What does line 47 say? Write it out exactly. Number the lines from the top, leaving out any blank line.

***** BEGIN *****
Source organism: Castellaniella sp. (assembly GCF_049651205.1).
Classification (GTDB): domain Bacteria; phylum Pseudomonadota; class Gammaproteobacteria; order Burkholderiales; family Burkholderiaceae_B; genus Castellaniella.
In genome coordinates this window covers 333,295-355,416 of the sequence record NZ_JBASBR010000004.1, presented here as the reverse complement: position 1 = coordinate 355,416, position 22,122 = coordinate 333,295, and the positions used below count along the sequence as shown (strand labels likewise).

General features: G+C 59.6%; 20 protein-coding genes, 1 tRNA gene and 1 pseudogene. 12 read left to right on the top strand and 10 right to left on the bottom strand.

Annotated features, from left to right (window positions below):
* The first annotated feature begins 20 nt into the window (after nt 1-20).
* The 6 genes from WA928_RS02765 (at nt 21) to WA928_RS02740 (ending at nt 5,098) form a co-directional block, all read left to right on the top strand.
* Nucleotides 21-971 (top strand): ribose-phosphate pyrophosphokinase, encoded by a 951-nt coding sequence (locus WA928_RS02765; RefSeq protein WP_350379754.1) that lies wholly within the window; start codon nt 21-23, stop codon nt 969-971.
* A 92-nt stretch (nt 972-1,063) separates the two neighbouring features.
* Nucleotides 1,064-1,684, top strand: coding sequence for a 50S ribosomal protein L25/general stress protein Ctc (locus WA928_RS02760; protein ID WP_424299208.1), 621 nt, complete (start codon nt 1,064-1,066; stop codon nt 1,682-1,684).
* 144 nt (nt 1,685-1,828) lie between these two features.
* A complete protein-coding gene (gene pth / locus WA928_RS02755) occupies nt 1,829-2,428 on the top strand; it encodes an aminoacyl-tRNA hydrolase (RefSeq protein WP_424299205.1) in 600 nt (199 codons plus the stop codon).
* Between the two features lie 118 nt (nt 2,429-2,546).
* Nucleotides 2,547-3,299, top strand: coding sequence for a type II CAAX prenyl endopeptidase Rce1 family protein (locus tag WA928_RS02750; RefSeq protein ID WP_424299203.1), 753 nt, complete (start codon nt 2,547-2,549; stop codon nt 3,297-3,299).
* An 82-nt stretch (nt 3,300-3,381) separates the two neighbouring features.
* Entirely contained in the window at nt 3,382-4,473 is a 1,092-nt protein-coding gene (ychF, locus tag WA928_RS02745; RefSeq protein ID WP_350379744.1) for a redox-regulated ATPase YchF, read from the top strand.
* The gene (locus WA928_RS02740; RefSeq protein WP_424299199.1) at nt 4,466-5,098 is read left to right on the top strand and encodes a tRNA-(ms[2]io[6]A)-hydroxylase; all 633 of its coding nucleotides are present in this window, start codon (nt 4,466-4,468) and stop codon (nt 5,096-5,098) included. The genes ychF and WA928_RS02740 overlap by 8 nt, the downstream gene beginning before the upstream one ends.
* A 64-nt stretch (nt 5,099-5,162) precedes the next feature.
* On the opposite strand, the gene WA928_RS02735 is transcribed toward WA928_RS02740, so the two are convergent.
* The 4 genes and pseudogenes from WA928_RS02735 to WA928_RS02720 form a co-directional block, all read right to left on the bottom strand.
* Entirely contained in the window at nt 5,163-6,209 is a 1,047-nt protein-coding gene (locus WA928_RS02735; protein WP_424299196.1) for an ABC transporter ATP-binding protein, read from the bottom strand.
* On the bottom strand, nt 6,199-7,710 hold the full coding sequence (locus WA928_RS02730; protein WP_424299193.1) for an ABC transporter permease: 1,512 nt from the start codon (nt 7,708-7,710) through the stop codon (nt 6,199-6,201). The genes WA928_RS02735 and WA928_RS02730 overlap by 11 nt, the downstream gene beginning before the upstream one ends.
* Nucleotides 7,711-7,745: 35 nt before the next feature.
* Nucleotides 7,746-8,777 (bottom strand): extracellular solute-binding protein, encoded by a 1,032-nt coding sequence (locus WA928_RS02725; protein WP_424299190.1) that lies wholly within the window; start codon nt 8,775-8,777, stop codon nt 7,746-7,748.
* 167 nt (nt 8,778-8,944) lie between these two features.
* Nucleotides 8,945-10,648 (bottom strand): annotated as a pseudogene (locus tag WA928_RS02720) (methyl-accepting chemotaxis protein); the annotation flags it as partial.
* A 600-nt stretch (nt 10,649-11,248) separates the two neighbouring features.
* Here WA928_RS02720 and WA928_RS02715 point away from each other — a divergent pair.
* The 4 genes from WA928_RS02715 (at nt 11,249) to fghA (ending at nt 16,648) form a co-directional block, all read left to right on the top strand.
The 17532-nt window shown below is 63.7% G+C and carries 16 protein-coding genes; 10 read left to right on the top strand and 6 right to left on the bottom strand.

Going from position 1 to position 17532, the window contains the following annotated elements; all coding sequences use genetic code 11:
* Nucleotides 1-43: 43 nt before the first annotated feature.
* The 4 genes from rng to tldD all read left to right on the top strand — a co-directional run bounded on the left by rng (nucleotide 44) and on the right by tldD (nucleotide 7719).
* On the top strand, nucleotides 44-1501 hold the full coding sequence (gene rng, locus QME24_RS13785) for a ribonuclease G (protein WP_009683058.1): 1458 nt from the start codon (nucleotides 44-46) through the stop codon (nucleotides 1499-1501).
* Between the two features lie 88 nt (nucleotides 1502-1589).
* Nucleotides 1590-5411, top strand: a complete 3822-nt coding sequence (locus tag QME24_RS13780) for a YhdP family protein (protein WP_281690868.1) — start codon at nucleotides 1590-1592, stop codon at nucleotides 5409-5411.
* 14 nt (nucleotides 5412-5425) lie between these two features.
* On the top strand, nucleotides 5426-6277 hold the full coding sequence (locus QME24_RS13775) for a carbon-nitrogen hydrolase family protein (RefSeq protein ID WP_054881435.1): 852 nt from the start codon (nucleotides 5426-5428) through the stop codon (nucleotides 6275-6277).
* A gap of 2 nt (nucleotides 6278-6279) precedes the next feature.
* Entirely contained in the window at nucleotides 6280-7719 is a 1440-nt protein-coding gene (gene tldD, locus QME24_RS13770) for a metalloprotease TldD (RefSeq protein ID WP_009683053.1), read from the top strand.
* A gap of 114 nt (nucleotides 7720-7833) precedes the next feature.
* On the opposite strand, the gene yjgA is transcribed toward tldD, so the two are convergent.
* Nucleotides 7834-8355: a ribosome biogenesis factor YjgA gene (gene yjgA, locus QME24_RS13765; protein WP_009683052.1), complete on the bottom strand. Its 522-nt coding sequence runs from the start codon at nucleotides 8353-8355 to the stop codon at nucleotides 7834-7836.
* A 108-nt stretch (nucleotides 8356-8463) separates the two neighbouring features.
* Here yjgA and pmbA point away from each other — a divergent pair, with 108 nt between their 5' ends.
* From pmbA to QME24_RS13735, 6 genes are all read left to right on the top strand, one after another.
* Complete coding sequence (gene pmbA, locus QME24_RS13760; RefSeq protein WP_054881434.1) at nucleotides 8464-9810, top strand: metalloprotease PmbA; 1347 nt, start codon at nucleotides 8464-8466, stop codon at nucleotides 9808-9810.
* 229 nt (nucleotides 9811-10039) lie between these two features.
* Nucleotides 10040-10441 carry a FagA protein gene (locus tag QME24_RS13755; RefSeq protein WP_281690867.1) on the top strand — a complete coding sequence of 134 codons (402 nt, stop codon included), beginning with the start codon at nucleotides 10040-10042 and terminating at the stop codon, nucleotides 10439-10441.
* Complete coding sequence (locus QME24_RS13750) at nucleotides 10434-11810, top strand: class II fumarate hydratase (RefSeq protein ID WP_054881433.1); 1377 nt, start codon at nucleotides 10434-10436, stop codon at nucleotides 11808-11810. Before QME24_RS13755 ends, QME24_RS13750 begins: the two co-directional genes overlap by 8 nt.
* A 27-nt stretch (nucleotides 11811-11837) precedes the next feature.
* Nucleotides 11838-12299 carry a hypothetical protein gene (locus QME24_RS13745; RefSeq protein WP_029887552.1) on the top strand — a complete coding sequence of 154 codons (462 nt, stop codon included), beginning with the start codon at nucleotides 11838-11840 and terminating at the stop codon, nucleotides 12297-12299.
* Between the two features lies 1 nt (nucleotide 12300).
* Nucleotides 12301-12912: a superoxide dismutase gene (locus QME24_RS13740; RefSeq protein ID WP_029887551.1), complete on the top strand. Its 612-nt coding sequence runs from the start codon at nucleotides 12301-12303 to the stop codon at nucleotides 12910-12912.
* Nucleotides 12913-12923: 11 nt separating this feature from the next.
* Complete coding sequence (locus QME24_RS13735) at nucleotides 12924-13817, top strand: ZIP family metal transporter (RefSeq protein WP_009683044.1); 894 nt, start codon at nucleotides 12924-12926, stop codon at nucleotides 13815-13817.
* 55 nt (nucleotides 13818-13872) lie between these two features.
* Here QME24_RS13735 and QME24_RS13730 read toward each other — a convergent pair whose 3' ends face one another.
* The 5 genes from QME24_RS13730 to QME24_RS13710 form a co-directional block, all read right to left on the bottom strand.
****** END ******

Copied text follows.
* Complete coding sequence (gene pmbA, locus QME24_RS13760; RefSeq protein WP_054881434.1) at nucleotides 8464-9810, top strand: metalloprotease PmbA; 1347 nt, start codon at nucleotides 8464-8466, stop codon at nucleotides 9808-9810.